This is Job’s longest speech thus far and when he finishes, his three friends are silenced.
It’s not so much that he has silenced them with his arguments as they have run out of gas themselves. They’ve offered their explanations – but no comfort. In fact, Zophar, likely the oldest of the three, never replies again to Job after his second time.
Chapter twenty-six begins this long speech with brief sarcasm at Bildad’s brief speech, then launches into what one writer has called “one of the grandest recitals in the whole book.” As you will see beginning in chapter thirty-eight, Job’s words sound very much like God’s at this point. With poetic majesty, Job hints at the power of God in creation. He makes an allusion to the Canaanite idea of a great dragon or sea monster being killed in the process of creation (from which the fullness of the earth sprang in the Canaanite stories) but the whole thing is but a poem to the greatness of God. Surprisingly, Job’s discussion of creation is very brief, leaving out mention of the plants and animals and sea creatures. But job does this on purpose, choosing to remind the reader that though what he mentions are wondrous acts, these are only the outer fringes of the story. There is so very much more.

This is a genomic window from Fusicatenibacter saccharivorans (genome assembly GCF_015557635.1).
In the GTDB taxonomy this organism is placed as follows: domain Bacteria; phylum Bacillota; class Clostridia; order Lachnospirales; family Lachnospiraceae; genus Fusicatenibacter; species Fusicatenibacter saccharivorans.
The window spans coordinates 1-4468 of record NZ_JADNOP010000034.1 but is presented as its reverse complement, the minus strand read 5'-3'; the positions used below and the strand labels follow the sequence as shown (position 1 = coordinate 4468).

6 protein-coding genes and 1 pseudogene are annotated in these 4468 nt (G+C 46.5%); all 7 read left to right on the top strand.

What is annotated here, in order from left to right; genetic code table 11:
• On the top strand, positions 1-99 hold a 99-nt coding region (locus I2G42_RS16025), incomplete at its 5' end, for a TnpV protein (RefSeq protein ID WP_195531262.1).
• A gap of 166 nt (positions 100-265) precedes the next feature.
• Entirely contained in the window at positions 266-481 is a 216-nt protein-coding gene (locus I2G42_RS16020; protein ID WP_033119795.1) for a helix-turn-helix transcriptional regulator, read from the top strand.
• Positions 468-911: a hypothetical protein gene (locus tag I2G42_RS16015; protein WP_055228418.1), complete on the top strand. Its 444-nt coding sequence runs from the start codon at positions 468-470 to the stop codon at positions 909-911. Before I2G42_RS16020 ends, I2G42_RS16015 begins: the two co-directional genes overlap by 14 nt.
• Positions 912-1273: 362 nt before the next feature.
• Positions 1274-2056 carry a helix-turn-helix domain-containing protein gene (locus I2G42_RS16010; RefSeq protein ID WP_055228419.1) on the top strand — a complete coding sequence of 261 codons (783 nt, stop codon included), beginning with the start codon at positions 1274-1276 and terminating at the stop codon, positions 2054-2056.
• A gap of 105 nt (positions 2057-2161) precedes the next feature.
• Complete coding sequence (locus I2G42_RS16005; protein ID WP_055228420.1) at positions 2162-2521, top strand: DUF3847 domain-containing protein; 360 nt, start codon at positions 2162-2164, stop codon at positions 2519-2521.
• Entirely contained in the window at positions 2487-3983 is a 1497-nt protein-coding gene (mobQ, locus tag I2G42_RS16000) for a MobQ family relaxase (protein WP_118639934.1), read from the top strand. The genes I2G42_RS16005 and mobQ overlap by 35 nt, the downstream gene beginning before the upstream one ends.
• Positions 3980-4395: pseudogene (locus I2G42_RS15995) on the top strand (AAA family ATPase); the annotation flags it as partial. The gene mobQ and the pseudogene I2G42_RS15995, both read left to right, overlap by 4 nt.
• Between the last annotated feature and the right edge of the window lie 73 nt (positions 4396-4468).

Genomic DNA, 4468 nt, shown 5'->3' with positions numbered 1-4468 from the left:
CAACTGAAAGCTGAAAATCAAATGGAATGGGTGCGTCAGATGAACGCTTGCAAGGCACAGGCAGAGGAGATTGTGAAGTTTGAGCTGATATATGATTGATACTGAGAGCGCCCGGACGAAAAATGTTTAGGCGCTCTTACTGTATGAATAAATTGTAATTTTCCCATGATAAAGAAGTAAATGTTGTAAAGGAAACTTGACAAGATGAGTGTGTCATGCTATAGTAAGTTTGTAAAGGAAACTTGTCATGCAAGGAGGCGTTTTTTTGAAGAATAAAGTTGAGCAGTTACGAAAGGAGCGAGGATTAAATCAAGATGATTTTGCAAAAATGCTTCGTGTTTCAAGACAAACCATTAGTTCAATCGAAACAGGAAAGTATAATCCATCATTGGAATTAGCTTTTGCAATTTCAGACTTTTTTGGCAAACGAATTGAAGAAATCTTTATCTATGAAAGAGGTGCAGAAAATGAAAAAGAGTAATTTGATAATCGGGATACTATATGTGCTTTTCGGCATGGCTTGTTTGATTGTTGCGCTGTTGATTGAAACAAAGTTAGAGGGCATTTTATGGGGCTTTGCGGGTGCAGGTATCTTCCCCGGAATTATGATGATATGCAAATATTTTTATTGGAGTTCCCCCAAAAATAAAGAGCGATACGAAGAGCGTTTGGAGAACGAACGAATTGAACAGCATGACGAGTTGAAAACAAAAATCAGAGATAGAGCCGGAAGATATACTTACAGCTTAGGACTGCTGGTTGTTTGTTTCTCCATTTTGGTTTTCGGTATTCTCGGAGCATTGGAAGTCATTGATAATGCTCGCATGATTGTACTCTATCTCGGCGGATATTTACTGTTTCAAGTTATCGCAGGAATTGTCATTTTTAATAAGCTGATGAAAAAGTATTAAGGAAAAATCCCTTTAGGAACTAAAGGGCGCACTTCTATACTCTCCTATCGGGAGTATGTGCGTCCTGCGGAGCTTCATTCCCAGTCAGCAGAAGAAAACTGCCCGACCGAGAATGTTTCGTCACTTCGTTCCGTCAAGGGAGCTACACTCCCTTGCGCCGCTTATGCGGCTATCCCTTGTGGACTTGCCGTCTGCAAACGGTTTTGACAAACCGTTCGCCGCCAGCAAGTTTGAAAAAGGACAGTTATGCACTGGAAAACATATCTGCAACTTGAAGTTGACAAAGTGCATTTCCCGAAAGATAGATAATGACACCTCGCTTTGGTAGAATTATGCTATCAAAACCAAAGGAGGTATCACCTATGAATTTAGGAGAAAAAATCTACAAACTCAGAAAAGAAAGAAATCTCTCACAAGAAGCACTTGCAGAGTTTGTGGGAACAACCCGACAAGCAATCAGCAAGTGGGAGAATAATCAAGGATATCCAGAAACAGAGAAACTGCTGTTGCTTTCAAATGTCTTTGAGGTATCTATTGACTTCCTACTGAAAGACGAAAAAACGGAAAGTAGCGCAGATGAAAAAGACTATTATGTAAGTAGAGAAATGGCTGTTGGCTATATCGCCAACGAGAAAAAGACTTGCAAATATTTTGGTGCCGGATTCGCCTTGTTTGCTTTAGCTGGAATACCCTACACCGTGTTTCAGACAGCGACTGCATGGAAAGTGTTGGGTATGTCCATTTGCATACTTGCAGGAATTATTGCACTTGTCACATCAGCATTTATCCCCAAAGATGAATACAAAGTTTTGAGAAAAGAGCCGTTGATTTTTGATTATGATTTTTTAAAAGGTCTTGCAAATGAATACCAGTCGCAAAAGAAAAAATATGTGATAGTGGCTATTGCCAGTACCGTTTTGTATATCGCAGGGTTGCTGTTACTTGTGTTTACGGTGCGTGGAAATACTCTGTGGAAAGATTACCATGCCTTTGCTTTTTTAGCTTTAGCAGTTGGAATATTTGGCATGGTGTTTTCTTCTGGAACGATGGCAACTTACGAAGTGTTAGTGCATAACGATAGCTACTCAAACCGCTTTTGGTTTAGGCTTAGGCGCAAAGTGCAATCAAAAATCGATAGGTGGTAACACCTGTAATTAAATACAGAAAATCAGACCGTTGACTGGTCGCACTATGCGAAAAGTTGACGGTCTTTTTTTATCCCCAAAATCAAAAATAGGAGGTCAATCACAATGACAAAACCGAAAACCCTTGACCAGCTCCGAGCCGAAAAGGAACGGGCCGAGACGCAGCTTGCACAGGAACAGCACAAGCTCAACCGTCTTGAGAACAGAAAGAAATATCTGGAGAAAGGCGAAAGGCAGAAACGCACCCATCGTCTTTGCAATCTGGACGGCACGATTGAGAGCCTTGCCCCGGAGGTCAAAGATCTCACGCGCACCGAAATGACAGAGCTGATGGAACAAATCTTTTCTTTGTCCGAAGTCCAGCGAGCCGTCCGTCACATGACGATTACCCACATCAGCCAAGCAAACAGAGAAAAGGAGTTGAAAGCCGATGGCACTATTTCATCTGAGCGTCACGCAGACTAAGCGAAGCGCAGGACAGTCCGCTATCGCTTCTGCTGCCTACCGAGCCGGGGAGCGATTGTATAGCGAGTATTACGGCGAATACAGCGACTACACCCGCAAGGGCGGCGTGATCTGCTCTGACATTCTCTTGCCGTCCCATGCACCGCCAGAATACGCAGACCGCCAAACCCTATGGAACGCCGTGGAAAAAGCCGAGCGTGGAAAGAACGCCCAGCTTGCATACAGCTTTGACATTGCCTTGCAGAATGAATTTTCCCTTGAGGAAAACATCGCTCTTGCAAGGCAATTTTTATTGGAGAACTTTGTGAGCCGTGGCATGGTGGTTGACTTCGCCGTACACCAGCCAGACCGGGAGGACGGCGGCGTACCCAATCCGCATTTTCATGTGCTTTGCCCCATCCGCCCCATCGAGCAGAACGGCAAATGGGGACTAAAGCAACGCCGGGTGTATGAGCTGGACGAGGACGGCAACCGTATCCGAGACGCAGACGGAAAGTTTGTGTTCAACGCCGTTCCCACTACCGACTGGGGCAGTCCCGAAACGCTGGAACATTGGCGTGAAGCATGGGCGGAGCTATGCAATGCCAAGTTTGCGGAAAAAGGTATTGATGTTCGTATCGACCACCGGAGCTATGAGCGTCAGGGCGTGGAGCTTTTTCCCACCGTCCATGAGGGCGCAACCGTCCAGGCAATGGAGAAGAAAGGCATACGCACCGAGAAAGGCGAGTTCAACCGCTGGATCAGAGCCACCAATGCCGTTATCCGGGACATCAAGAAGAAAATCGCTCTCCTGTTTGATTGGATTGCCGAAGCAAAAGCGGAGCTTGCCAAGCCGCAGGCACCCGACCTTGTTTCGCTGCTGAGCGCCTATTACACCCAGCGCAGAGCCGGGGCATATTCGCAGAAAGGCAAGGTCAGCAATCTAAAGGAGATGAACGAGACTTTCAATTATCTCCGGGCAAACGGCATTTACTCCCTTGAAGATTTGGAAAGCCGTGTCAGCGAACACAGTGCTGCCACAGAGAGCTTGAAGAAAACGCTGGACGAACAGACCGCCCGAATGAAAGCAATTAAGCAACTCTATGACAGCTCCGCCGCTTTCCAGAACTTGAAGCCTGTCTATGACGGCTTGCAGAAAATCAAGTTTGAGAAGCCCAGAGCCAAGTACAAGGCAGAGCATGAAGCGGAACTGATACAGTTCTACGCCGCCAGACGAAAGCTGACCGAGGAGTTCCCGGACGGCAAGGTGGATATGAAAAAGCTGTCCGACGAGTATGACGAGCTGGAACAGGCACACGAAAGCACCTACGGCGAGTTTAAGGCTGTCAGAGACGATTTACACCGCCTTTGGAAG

That Job mentions creation is a reminder that a significant part of the theology of the Bible, in presenting the greatness of God, centers on the creation. Without getting too involved in the creation vs. evolution controversy, whatever we believe about how God created the world, we absolutely must believe that He did it; and that it did not come about by “natural” processes. Job’s God, though Job admits to neither understanding Him nor agreeing with him, is a great God.
So is ours, for the two are the same.